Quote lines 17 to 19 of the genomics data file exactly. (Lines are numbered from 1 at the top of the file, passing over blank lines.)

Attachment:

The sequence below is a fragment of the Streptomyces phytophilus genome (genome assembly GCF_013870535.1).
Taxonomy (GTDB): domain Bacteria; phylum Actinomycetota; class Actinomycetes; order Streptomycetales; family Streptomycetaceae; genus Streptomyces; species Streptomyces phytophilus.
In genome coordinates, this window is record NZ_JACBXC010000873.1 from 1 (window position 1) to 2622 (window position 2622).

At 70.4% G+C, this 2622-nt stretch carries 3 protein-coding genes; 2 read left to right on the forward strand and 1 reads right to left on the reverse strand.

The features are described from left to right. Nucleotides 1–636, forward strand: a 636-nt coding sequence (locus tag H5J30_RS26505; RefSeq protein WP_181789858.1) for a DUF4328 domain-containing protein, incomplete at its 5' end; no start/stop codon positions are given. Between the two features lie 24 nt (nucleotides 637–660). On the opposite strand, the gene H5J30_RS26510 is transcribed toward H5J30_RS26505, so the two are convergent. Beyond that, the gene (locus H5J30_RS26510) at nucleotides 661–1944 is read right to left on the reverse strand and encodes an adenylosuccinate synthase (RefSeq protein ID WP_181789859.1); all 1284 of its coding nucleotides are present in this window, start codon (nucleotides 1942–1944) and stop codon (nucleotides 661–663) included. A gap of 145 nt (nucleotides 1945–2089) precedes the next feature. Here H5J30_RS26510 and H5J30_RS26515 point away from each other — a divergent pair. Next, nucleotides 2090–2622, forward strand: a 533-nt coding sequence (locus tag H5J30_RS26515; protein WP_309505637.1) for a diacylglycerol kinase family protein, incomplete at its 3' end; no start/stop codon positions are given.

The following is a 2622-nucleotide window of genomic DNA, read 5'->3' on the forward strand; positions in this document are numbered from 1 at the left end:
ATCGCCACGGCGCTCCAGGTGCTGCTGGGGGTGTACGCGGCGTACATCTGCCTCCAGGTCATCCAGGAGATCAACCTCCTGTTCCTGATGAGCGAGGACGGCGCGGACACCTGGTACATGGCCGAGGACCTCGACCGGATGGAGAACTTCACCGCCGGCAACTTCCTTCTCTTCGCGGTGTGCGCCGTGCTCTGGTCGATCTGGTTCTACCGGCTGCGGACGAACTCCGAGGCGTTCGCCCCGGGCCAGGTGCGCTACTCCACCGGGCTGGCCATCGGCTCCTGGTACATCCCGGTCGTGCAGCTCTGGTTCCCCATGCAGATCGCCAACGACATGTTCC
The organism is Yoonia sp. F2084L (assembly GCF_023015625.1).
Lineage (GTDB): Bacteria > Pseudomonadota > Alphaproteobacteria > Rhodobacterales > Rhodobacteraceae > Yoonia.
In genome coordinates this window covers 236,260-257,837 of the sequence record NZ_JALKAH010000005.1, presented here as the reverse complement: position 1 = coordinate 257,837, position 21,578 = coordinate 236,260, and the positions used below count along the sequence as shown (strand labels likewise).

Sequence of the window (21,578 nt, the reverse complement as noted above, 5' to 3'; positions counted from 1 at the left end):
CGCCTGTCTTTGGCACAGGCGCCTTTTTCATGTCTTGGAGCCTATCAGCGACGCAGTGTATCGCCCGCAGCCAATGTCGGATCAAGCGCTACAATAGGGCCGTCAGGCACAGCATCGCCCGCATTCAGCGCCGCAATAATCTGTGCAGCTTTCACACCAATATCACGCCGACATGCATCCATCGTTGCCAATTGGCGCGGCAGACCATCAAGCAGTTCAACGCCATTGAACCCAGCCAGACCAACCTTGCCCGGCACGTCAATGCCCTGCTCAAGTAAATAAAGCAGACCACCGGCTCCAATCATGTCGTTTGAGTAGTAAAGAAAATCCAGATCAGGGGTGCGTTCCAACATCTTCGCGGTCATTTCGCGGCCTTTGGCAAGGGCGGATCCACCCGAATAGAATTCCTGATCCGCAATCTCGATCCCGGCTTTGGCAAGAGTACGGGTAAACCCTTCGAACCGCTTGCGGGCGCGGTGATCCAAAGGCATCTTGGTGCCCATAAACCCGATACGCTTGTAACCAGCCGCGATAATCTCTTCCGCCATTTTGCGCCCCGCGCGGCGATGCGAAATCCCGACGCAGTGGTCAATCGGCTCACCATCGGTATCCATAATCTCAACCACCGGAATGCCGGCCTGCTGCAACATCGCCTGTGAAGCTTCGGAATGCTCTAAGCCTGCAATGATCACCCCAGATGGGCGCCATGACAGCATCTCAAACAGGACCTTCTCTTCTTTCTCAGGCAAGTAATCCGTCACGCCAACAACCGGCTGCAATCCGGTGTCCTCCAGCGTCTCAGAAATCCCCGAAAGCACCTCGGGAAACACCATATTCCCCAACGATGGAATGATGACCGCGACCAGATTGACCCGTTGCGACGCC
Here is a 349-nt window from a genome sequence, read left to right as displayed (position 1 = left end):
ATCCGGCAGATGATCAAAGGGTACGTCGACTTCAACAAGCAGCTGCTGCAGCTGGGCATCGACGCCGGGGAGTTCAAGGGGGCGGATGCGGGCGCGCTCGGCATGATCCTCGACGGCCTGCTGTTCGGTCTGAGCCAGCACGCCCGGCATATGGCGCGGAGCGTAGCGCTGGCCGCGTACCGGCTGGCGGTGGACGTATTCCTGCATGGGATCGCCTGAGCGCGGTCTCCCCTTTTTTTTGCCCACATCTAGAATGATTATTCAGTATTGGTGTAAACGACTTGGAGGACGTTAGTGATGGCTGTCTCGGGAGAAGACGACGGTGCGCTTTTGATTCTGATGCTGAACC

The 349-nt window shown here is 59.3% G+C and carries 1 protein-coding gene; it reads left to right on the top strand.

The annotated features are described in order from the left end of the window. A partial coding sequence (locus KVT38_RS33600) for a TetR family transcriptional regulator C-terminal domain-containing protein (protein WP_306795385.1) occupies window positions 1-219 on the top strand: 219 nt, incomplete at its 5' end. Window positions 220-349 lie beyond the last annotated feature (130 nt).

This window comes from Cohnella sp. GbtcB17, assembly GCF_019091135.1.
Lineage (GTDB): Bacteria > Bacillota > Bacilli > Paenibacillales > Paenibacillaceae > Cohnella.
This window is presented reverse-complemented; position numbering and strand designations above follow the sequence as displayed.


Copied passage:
This window comes from Cohnella sp. GbtcB17, assembly GCF_019091135.1.
Lineage (GTDB): Bacteria > Bacillota > Bacilli > Paenibacillales > Paenibacillaceae > Cohnella.
This window is presented reverse-complemented; position numbering and strand designations above follow the sequence as displayed.